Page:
Observers can be excused for thinking that the politicial establishment is preparing the battlespace to convince us plebes that progress and economic growth are overrated. (That's sort of odd for people who call themselves "progressives," but making sense is not their strong suit.)
How interesting, for example, that Northwestern University economist Robert Gordon's book, The Rise and Fall of American Growth, was released on January 12, even though, as Bloomberg writer Noah Smith notes, Gordon "has been going around for several years making ... (the) case (that) ... the golden days of growth are over." Just in time for the arrival of a more visibly weak economy, Gordon's premise has been getting wildly disproportionate press attention. Smith goes further in his "Economic Growth Isn't Everything" column, referring to "the illusion of stagnation" (i.e., don't believe those weak stats, even if they go negative; everything is really fine), while reminding us of the supposedly marvelous things government has done and supposedly can still do for us.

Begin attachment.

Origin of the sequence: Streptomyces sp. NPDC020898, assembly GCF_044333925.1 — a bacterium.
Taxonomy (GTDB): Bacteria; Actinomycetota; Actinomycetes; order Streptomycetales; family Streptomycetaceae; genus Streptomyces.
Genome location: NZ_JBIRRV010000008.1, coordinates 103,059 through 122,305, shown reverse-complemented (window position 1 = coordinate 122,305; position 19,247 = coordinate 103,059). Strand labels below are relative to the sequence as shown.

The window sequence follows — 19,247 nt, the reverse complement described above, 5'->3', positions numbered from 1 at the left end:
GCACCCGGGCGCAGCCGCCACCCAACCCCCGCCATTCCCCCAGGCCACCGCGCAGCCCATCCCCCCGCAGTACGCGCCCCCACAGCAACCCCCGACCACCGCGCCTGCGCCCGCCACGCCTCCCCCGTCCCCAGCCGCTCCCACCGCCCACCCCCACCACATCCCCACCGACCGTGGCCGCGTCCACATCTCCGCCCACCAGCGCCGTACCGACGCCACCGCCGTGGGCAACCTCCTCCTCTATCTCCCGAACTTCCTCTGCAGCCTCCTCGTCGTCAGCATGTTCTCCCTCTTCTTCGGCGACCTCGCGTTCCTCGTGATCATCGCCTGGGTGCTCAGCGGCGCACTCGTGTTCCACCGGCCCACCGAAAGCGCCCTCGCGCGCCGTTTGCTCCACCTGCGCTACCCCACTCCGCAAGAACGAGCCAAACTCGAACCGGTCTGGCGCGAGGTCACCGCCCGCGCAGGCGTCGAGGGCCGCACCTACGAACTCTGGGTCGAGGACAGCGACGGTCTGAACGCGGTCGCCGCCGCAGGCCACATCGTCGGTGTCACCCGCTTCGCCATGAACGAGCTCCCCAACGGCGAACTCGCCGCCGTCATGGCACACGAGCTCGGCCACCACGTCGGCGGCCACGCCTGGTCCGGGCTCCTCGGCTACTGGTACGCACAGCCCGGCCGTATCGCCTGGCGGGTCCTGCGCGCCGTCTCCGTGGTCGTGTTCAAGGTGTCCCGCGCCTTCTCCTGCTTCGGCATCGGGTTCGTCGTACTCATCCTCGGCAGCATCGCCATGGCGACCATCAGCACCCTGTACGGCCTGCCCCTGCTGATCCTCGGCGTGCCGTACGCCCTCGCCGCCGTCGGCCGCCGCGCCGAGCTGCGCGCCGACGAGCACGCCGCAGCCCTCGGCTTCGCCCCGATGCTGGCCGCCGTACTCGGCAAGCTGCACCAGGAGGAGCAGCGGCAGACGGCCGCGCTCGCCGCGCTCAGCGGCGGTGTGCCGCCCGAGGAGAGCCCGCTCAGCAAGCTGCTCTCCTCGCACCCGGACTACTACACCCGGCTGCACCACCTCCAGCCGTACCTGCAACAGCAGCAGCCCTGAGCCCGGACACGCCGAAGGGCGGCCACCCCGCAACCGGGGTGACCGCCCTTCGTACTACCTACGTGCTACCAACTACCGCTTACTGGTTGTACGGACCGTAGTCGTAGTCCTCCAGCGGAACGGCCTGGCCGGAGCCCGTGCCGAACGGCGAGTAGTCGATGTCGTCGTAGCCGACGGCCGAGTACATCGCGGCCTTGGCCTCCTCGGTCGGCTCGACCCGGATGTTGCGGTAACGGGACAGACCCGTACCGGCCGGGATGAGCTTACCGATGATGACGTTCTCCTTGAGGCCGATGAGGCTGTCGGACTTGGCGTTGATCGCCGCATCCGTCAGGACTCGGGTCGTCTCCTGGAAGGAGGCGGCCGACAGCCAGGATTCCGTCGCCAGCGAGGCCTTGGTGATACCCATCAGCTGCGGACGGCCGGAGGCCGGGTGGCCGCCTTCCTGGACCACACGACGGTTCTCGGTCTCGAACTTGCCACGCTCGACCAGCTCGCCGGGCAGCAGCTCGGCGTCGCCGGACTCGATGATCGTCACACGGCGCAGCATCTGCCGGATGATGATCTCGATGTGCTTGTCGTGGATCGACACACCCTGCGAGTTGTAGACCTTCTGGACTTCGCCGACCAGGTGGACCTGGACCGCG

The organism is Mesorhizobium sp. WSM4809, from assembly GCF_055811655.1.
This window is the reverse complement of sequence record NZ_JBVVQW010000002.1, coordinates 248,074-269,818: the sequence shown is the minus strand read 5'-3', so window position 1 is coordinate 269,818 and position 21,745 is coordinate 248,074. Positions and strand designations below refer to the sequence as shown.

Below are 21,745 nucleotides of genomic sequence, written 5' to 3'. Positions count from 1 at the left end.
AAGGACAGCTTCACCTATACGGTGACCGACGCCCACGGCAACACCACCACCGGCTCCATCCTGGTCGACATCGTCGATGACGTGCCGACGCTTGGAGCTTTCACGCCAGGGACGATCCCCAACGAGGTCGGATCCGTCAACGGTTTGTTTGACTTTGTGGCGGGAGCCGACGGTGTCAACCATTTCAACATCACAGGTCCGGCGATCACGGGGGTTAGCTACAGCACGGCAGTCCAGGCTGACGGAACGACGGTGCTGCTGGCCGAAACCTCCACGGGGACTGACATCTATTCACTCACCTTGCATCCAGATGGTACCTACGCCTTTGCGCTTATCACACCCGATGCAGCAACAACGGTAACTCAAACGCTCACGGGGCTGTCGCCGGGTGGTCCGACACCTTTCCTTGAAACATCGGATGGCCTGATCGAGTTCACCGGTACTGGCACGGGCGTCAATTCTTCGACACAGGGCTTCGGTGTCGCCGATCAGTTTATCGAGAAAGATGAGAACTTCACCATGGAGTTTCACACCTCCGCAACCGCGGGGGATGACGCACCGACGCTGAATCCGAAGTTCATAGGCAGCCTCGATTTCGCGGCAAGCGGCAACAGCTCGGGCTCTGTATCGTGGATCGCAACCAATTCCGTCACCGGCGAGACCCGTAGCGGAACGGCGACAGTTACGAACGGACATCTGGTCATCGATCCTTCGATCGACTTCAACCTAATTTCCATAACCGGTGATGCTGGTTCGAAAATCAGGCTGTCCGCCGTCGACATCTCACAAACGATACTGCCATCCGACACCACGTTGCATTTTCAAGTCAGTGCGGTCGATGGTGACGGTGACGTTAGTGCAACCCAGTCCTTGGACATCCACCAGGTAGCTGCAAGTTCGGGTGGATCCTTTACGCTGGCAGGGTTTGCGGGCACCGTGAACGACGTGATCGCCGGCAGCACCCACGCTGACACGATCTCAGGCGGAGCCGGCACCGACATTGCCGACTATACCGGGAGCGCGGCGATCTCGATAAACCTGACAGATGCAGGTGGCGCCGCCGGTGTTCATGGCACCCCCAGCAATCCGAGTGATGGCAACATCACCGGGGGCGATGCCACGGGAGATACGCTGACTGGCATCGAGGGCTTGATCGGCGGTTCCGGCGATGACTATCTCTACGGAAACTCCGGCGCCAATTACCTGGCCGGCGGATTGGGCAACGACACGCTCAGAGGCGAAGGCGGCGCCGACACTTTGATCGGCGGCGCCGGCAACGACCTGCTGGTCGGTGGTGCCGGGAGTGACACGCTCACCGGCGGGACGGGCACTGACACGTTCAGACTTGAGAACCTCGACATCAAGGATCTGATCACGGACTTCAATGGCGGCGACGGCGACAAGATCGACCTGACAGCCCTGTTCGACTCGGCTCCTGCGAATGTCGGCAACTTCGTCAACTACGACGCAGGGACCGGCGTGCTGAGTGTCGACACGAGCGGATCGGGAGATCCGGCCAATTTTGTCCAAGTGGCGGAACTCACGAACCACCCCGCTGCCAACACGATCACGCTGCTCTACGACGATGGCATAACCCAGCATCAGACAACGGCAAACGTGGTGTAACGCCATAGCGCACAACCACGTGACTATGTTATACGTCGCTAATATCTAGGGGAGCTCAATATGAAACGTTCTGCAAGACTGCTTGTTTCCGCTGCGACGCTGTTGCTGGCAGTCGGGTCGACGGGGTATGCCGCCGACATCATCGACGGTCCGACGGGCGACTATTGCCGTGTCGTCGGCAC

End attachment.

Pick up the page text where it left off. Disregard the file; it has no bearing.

Over the past several months, economics reporters at the Associated Press have told us time and time and time again that the U.S. economy is "largely insulated" from adverse economic developments overseas.
So why is the AP's Martin Crutsinger going along with the now-shifting conventional "wisdom" that Janet Yellen's Federal Reserve may have to defer implementing additional interest-rate increases for quite some time because of what the wire service headlined as a "darker global economy"? The obvious answer is that the U.S. economy is also weak, and the business press simply won't admit it.
During the middle years of last decade, the business press, including the Associated Press, worked the word "recession" into its reports on the economy quite regularly.
Yesterday, despite a current economy facing far worse fundamentals than were seen during 2007, the AP's Paul Wiseman and Bernard Condon gave us a nearly 882-word treatise on "WHY GLOBAL WOES AND SINKING STOCKS DON'T MEAN US RECESSION." In the process, they inadvertently admitted that the business press's recent obsession with blaming any and all weak U.S. economic news on the economies of the rest of the world has been wrong. Additionally, while quoting a prominent bank's full-year 2015 economic growth projection, they ignored the fact that this same bank projected that the fourth quarter of 2015 is on track to come in at a dismal annualized 0.1 percent.